The service industry is most significant in Geneva where there are headquarters of a number of international corporations and organizations, such as the United Nations and the International Labor Organization. Agriculture is commonplace in the hinterlands of Geneva, particularly wheat and wine. Precision machinery and instruments are other branches where the economy of the canton of Geneva is strong. This is also reflected in the tradition of watchmaking in Geneva.


Transports Publics Genevois tram

Most of the main roads in the canton of Geneva radiate from the capital city of Geneva. Of these main roads, a great number lead into France rather than any Swiss canton. The canton is served by an international airport at Cointrin (Geneva International Airport) which has one terminal only. There are many railway services including commuter, intercity regional, and international mostly originating from Geneve Cornavin Station in Geneva. The services are operated by SBB-CFF-FFS, (Swiss Federal Railways) SNCF,France's national rail, and Trenitalia. Since 1984 the French high-speed trains (TGV) come to Geneva. In 1964 the canton of Geneva was connected to the Swiss highway system, in 1970 to that of France.


The main educational institution is the University of Geneva, founded in 1559 by Calvin. It was originally called Schola Genevensis. The original buildings are not used by the University any longer, but by Collège Calvin.


Jeûne genevois is a public holiday specific to Geneva, celebrated on the Thursday following the first Sunday of September.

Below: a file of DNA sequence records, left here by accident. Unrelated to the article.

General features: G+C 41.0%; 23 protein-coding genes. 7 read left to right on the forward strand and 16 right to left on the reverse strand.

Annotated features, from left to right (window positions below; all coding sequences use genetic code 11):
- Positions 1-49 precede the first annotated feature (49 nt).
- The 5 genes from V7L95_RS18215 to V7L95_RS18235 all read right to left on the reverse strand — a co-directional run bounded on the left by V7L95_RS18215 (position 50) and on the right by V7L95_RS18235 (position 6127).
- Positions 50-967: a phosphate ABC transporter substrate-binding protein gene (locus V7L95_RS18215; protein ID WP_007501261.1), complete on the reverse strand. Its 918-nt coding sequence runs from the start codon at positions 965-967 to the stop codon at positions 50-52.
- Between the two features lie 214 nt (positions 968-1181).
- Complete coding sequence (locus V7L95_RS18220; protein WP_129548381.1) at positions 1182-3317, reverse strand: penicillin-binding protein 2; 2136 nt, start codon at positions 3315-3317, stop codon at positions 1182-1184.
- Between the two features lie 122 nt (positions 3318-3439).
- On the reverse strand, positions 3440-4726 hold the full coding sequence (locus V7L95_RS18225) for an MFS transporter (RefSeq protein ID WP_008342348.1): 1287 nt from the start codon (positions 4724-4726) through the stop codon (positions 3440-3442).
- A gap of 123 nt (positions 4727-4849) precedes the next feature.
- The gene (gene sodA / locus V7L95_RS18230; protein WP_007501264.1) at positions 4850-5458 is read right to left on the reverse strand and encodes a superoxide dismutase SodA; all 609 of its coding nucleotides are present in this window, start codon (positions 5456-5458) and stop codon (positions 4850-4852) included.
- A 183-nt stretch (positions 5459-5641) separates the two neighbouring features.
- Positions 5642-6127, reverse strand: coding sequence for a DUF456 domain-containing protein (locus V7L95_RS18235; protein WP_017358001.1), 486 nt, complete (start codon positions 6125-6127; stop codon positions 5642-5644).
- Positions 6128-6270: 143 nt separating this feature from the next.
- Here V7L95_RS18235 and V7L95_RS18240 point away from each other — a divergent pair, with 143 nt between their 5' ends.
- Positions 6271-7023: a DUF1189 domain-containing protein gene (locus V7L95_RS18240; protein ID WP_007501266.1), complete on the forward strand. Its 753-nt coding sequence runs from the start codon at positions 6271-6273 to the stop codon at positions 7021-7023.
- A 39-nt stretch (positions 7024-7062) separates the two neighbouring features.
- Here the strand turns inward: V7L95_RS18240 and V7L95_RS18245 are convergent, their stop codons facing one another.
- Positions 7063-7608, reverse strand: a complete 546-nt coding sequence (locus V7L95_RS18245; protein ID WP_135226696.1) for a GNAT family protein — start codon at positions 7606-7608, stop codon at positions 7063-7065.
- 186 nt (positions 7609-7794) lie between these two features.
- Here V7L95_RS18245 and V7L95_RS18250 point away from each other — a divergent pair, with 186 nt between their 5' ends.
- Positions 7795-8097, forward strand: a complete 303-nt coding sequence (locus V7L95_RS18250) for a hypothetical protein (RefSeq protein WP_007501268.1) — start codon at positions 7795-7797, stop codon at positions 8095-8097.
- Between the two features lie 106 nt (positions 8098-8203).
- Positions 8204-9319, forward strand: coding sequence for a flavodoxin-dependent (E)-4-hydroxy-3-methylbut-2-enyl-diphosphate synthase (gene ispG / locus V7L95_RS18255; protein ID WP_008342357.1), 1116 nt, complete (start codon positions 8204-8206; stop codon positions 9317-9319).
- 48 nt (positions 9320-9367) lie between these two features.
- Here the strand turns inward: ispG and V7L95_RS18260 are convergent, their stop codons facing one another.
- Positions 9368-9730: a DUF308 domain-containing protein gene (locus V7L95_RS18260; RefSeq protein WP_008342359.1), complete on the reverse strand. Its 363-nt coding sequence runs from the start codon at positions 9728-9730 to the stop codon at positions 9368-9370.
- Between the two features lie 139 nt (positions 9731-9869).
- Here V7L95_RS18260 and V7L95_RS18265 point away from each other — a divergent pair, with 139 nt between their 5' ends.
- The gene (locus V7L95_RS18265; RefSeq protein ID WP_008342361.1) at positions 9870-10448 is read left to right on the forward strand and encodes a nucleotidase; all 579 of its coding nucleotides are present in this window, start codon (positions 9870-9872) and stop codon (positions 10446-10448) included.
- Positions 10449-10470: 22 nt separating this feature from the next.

Notes and references[]

  1. ^ Arealstatistik Standard - Kantonsdaten nach 4 Hauptbereichen
  2. ^ a b Canton of Geneva Statistics, MS Excel document – Population résidante du canton de Genève, selon l'origine et le sexe, par commune, en mars 2013 (French) accessed 1 May 2013
  3. ^ Condition pour l'aboutissement d'un référendum cantonal (French). Retrieved 27 April 2011
  4. ^ Condition pour l'aboutissement d'une initiative cantonale (French). Retrieved 27 April 2011
  5. ^ "Liste officielle des communes de la Suisse – 01.01.2008". Office fédéral de la statistique. Retrieved 15 December 2008. 
  6. ^ Federal Department of Statistics (2008). "Ständige Wohnbevölkerung nach Staatsangehörigkeit, Geschlecht und Kantonen" (Microsoft Excel). Retrieved 5 November 2008. 
  7. ^ Population of Geneva, on the website of Statistique Genève. Archived February 4, 2007 at the Wayback Machine.
  8. ^ Les binationaux dans le canton de Genève. Résultats du recensement fédéral de la population 2000, Communications statistiques n° 24 (Report). OCSTAT, Geneva. 2005. Retrieved 12 May 2011.  (French)
  9. ^ Federal Department of Statistics (2004). "Wohnbevölkerung nach Religion" (Interactive Map). Retrieved 2009-01-15. 

External links[]